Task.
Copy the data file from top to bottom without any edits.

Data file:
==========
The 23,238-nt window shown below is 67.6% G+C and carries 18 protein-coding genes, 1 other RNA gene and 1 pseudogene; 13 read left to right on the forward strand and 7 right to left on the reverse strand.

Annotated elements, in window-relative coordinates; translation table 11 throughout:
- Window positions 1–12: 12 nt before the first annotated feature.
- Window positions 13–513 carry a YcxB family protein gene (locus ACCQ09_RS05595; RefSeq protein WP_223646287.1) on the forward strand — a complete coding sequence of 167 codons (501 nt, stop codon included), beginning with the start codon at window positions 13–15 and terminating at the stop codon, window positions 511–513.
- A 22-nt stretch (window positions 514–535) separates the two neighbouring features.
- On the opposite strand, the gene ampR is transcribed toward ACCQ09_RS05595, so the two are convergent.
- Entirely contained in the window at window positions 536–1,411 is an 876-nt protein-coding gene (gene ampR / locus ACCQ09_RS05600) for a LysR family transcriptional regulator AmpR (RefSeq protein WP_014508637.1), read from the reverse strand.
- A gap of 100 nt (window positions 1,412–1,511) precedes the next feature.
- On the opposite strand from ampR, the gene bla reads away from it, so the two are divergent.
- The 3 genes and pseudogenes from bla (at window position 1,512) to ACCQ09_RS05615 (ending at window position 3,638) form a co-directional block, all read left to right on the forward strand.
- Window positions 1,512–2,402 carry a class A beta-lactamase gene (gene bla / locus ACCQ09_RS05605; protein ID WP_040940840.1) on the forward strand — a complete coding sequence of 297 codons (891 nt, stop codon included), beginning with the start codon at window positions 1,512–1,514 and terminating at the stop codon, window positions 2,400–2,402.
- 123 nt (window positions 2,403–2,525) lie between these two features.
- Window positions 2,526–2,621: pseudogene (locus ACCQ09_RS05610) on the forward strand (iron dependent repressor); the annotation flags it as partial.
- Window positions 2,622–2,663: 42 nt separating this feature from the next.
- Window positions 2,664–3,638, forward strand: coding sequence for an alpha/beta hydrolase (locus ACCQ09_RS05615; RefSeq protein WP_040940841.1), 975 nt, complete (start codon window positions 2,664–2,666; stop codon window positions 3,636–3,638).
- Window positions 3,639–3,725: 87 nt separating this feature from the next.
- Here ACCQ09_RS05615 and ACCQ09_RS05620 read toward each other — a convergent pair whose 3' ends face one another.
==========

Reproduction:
The 23,238-nt window shown below is 67.6% G+C and carries 18 protein-coding genes, 1 other RNA gene and 1 pseudogene; 13 read left to right on the forward strand and 7 right to left on the reverse strand.

Annotated elements, in window-relative coordinates; translation table 11 throughout:
- Window positions 1–12: 12 nt before the first annotated feature.
- Window positions 13–513 carry a YcxB family protein gene (locus ACCQ09_RS05595; RefSeq protein WP_223646287.1) on the forward strand — a complete coding sequence of 167 codons (501 nt, stop codon included), beginning with the start codon at window positions 13–15 and terminating at the stop codon, window positions 511–513.
- A 22-nt stretch (window positions 514–535) separates the two neighbouring features.
- On the opposite strand, the gene ampR is transcribed toward ACCQ09_RS05595, so the two are convergent.
- Entirely contained in the window at window positions 536–1,411 is an 876-nt protein-coding gene (gene ampR / locus ACCQ09_RS05600) for a LysR family transcriptional regulator AmpR (RefSeq protein WP_014508637.1), read from the reverse strand.
- A gap of 100 nt (window positions 1,412–1,511) precedes the next feature.
- On the opposite strand from ampR, the gene bla reads away from it, so the two are divergent.
- The 3 genes and pseudogenes from bla (at window position 1,512) to ACCQ09_RS05615 (ending at window position 3,638) form a co-directional block, all read left to right on the forward strand.
- Window positions 1,512–2,402 carry a class A beta-lactamase gene (gene bla / locus ACCQ09_RS05605; protein ID WP_040940840.1) on the forward strand — a complete coding sequence of 297 codons (891 nt, stop codon included), beginning with the start codon at window positions 1,512–1,514 and terminating at the stop codon, window positions 2,400–2,402.
- 123 nt (window positions 2,403–2,525) lie between these two features.
- Window positions 2,526–2,621: pseudogene (locus ACCQ09_RS05610) on the forward strand (iron dependent repressor); the annotation flags it as partial.
- Window positions 2,622–2,663: 42 nt separating this feature from the next.
- Window positions 2,664–3,638, forward strand: coding sequence for an alpha/beta hydrolase (locus ACCQ09_RS05615; RefSeq protein WP_040940841.1), 975 nt, complete (start codon window positions 2,664–2,666; stop codon window positions 3,636–3,638).
- Window positions 3,639–3,725: 87 nt separating this feature from the next.
- Here ACCQ09_RS05615 and ACCQ09_RS05620 read toward each other — a convergent pair whose 3' ends face one another.